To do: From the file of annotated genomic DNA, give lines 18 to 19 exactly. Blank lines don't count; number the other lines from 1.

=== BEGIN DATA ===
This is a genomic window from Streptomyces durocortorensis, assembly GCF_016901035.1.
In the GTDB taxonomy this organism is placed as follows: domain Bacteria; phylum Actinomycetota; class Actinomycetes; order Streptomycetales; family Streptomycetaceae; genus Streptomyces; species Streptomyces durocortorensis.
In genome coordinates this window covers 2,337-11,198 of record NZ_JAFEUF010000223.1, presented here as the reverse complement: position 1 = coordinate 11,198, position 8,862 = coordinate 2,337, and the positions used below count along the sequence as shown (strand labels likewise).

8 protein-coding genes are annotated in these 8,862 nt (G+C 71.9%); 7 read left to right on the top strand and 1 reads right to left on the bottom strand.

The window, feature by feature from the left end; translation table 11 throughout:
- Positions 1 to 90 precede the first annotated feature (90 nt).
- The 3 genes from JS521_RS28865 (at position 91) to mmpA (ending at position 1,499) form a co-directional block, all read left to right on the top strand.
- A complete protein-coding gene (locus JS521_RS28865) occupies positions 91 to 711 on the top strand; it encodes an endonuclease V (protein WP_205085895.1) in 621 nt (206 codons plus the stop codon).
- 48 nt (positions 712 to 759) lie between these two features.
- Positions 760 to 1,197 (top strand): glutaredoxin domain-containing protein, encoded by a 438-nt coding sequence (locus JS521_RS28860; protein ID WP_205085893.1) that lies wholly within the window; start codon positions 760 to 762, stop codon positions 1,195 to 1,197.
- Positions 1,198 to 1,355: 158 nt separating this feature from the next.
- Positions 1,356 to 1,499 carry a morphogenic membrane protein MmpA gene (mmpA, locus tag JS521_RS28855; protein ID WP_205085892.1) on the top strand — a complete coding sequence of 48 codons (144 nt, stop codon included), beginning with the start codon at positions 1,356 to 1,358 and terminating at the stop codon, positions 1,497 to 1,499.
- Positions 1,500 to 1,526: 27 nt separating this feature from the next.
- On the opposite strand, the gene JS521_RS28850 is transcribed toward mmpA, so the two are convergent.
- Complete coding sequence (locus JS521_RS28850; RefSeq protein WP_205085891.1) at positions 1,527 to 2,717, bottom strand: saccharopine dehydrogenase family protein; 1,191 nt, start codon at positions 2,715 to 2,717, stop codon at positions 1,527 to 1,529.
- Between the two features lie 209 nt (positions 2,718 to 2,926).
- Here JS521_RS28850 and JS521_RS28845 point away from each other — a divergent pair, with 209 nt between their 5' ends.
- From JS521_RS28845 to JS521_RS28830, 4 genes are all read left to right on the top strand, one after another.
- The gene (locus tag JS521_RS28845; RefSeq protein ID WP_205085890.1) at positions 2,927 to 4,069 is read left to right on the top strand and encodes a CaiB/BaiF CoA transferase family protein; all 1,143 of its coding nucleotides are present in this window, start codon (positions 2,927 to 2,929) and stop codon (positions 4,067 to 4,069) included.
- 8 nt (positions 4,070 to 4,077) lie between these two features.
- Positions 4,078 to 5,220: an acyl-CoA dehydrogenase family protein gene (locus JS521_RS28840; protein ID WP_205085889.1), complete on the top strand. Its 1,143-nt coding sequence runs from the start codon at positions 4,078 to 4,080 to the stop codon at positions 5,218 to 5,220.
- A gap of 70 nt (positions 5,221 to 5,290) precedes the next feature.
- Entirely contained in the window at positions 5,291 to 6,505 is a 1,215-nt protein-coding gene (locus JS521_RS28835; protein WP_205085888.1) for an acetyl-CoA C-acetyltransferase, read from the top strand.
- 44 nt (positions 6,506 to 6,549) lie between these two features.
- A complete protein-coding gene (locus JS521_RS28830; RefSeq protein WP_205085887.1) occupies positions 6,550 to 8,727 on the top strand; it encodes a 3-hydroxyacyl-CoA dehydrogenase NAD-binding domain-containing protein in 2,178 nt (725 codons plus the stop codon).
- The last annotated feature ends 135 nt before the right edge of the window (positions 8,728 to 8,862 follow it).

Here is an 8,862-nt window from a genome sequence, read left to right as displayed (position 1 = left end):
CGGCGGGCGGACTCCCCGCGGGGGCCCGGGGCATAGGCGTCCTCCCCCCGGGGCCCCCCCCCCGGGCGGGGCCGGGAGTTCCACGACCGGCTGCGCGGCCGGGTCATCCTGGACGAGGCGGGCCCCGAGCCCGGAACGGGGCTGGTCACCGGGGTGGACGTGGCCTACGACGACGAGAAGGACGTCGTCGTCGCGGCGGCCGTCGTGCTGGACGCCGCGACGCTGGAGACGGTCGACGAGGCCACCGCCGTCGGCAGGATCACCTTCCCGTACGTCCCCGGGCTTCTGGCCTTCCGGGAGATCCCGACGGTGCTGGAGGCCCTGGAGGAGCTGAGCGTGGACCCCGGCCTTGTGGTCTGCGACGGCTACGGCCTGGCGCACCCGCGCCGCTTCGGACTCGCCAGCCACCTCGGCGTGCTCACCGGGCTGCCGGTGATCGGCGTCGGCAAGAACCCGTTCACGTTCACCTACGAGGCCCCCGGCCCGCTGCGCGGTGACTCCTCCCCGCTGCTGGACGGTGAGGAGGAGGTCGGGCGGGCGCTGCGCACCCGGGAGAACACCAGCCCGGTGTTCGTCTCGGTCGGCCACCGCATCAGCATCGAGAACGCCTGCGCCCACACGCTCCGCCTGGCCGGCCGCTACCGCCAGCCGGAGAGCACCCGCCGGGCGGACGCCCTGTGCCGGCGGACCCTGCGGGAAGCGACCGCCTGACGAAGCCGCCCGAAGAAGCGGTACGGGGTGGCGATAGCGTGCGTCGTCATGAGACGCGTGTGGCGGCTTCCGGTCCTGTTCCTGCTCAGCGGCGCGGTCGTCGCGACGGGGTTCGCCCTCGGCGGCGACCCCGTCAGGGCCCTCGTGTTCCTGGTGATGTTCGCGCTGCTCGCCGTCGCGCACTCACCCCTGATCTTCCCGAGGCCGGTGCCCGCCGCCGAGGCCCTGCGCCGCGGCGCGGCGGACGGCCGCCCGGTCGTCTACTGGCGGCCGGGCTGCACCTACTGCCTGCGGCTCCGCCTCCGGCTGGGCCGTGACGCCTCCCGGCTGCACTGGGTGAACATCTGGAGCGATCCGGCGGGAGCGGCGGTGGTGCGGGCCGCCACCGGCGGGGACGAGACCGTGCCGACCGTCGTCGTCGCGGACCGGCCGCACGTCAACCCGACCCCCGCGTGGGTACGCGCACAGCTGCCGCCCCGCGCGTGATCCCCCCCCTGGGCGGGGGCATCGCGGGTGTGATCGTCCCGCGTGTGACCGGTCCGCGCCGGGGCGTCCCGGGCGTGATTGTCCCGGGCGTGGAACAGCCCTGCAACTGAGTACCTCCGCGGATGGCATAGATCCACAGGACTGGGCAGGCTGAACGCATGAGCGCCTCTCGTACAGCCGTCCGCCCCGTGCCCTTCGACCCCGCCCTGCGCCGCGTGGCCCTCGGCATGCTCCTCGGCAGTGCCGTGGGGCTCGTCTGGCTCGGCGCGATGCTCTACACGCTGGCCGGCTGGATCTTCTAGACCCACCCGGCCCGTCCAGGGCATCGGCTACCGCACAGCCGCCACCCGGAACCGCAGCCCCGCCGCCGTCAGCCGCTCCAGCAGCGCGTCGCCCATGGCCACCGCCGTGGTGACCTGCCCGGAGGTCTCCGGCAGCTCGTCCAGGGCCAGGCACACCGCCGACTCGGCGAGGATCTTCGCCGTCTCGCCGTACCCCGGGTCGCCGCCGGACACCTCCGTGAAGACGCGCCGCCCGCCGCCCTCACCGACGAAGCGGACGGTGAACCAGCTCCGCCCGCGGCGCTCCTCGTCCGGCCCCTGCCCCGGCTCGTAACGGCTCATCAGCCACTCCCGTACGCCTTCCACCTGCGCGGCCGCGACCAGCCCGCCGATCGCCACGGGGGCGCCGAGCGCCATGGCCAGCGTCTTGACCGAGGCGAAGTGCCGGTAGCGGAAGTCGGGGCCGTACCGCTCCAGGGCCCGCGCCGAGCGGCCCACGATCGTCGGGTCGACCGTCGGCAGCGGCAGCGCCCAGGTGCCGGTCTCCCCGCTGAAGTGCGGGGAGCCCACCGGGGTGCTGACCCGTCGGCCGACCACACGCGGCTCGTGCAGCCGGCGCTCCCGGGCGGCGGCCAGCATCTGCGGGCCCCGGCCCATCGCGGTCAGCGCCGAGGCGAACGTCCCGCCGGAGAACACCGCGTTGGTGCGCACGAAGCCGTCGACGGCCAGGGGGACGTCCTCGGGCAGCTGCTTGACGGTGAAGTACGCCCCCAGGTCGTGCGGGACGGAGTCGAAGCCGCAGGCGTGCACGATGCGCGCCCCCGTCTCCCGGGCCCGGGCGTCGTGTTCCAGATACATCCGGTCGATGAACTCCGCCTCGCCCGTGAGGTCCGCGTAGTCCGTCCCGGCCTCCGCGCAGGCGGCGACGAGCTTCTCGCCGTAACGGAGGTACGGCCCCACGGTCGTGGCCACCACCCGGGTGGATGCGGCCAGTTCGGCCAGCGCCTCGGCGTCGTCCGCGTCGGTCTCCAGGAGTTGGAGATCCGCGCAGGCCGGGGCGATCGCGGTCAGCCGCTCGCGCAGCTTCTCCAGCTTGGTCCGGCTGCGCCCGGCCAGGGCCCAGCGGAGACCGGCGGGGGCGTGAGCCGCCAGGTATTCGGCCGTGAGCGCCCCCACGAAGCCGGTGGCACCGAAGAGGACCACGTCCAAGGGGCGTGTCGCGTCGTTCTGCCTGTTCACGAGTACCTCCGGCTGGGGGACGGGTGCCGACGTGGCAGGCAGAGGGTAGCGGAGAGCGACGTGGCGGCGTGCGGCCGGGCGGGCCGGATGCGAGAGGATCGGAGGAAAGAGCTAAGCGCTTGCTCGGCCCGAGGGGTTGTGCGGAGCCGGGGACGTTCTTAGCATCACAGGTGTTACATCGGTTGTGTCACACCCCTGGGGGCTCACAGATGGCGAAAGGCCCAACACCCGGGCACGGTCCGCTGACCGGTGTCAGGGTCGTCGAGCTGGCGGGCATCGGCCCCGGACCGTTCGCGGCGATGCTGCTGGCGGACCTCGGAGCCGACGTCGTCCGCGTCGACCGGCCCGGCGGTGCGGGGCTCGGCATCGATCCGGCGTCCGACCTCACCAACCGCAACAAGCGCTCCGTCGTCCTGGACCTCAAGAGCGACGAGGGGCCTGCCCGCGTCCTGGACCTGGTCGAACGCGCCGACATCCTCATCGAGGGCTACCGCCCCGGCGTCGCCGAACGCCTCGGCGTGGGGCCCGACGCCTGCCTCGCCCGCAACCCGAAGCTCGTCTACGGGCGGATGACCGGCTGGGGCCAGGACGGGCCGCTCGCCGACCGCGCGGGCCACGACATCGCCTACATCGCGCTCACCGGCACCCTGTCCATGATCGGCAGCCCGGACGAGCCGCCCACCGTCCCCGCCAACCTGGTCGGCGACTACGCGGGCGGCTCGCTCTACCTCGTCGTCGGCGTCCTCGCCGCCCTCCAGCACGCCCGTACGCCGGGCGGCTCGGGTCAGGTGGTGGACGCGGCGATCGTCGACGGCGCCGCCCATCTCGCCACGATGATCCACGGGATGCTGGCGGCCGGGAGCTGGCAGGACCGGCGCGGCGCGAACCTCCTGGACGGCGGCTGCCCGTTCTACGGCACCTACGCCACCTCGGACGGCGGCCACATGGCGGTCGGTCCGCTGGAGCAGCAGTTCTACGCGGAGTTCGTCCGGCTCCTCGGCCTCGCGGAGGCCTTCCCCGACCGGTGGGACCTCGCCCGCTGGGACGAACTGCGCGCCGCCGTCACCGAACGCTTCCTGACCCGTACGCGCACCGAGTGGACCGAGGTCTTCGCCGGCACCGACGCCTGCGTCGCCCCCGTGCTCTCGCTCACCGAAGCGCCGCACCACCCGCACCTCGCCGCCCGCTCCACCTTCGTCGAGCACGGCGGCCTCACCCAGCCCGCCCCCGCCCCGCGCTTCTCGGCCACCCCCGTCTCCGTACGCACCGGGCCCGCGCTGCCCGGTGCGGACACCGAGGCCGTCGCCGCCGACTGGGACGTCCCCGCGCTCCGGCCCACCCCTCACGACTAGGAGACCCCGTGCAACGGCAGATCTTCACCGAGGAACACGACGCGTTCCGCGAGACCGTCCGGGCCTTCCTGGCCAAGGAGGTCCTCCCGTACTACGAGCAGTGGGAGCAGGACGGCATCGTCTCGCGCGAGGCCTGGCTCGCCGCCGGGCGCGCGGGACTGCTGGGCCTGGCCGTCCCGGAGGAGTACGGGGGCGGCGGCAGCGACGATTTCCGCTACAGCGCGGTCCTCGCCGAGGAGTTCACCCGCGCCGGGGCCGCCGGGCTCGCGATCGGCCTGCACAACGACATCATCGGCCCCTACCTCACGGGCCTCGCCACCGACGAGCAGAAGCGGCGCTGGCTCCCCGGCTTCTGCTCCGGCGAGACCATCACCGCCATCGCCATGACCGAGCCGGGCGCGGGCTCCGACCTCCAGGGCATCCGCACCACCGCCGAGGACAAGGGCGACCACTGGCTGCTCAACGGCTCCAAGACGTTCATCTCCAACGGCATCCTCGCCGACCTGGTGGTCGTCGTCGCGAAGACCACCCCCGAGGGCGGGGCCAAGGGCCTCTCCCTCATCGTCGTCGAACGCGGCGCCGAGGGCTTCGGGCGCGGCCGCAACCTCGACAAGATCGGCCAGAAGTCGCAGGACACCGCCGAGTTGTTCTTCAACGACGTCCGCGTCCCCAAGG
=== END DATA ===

- From JS521_RS28845 to JS521_RS28830, 4 genes are all read left to right on the top strand, one after another.
- The gene (locus tag JS521_RS28845; RefSeq protein ID WP_205085890.1) at positions 2,927 to 4,069 is read left to right on the top strand and encodes a CaiB/BaiF CoA transferase family protein; all 1,143 of its coding nucleotides are present in this window, start codon (positions 2,927 to 2,929) and stop codon (positions 4,067 to 4,069) included.